Class of 2024, It’s Not in Your Head: The Job Market Is Tough

Here is a brutal fact for the college class of 2024: There aren’t enough college-level jobs out there for all of you. Some of you will snag them. Others will have to settle for jobs that don’t require a college education. And history shows that many of those who start out in a job that doesn’t require a college education are still toiling in that kind of job a decade later.

One mystery is why college grads’ lifetime earnings are so much higher than those of people with just a high school degree or less, if indeed so many college grads don’t do college-graduate-level work. I’ll get to that in a minute. I’ll also finish on a slightly hopeful note.

I invite college seniors to tell me about your job searches and how you feel about what you learned or wish you had learned in college by filling out the form below. Parents andemployers are also welcome to write in. (And forward it to others who you think would be interested in contributing by using the gift link in the article’s share tools.) I hope to feature some of your responses in a future newsletter.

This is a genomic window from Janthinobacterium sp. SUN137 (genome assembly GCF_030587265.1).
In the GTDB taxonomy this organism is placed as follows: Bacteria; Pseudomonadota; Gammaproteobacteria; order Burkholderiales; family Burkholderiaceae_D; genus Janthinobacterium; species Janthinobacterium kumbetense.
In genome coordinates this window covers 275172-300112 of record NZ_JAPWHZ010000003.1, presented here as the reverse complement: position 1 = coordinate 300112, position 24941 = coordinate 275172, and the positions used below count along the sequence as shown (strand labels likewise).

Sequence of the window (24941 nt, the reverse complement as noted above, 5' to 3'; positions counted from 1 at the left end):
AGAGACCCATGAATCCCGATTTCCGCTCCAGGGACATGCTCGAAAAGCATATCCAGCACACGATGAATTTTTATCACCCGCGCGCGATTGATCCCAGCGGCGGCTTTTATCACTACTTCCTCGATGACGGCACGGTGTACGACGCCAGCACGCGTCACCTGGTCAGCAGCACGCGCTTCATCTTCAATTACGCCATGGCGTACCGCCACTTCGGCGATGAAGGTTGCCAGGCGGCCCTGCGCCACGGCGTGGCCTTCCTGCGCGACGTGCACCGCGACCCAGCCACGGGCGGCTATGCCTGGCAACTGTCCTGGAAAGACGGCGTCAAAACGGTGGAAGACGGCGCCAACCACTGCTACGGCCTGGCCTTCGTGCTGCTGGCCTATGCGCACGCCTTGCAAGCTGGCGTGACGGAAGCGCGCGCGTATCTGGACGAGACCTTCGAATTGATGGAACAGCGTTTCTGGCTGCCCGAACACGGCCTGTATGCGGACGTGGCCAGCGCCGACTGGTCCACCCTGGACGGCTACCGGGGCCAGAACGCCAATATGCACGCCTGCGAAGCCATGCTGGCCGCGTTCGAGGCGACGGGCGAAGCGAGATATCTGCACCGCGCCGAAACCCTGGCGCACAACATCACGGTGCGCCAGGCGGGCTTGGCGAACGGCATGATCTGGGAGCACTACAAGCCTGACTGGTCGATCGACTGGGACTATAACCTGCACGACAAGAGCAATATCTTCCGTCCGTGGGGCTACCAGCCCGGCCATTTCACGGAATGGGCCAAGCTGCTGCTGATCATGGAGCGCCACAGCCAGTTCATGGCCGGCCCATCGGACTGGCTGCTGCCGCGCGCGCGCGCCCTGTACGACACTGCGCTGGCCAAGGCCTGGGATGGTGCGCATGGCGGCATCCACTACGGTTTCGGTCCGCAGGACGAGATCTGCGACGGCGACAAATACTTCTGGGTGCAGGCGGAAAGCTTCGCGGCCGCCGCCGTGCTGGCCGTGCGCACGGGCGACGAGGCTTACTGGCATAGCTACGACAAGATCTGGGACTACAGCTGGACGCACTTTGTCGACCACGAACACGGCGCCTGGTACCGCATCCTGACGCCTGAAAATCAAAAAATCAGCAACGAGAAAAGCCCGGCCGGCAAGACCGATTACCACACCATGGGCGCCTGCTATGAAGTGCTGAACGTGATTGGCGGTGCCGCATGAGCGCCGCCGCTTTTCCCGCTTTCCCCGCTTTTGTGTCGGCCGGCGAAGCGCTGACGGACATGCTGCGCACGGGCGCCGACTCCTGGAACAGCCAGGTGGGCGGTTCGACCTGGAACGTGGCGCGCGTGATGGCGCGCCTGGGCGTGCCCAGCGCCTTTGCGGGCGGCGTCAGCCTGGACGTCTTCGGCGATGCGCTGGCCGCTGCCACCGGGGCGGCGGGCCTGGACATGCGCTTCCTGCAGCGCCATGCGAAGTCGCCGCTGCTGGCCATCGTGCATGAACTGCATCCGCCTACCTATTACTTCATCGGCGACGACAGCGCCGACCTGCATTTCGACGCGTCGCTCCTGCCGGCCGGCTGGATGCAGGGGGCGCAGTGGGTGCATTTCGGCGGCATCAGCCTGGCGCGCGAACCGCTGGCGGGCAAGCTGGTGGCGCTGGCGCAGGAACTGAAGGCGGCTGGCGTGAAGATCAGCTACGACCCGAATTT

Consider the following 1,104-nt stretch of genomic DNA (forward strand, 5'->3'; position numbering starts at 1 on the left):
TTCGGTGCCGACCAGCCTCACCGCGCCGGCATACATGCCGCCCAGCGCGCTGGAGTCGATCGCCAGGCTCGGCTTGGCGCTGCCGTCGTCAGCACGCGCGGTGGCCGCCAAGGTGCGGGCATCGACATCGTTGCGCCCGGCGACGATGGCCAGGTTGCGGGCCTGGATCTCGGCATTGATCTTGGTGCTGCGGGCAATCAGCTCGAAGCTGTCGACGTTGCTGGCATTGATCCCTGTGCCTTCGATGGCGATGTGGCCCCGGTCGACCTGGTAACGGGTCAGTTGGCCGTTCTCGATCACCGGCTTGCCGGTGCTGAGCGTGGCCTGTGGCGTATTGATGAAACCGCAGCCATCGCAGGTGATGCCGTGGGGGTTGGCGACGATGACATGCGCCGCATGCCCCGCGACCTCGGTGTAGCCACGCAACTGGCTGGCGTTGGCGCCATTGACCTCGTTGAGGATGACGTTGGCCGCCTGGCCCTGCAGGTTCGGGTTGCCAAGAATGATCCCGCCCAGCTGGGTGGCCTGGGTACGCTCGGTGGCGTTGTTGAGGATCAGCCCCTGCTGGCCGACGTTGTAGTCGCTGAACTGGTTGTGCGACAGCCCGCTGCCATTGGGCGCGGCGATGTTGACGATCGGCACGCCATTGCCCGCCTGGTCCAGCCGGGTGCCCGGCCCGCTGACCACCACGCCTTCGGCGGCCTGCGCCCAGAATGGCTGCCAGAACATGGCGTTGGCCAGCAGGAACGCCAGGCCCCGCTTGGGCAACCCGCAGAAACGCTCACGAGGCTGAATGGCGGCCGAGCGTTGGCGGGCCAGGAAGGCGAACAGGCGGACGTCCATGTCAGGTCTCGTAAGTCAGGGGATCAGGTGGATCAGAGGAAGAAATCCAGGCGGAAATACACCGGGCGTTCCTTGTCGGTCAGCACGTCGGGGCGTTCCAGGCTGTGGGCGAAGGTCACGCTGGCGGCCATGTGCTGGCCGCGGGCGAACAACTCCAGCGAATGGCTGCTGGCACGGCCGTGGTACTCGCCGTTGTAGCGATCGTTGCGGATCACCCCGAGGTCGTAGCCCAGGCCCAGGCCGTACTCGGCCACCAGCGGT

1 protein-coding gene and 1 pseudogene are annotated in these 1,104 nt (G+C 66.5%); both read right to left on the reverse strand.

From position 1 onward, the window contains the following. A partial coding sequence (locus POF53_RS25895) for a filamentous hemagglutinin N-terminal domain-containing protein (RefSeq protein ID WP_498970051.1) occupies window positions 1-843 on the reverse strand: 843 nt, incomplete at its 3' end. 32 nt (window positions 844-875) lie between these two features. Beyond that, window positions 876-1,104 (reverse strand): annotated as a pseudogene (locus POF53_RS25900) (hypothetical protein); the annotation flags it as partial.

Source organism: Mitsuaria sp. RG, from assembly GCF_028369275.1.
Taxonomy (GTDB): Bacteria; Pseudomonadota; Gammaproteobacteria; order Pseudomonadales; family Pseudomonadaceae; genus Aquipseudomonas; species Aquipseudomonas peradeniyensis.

Fifty-two percent of college grads are underemployed a year after graduation, meaning they are working in jobs that don’t require the degrees they earned, according to a February report by the Burning Glass Institute, which analyzes the job market, and the Strada Institute for the Future of Work.

Five years out from school, about 88 percent of those who are underemployed are “severely” underemployed, the report said. These are the top five jobs they’re doing: information and record clerk, supervisor of sales, retail sales worker, sales representative in services, and secretary and administrative assistant.

“Even a decade after graduation, 45 percent of graduates are underemployed,” the report said.

The best way to avoid underemployment is to pick a major that employers want and to complete an internship, Burning Glass found. If you didn’t do those things and you’re a few weeks from commencement without a job lined up … um, potentially not good.

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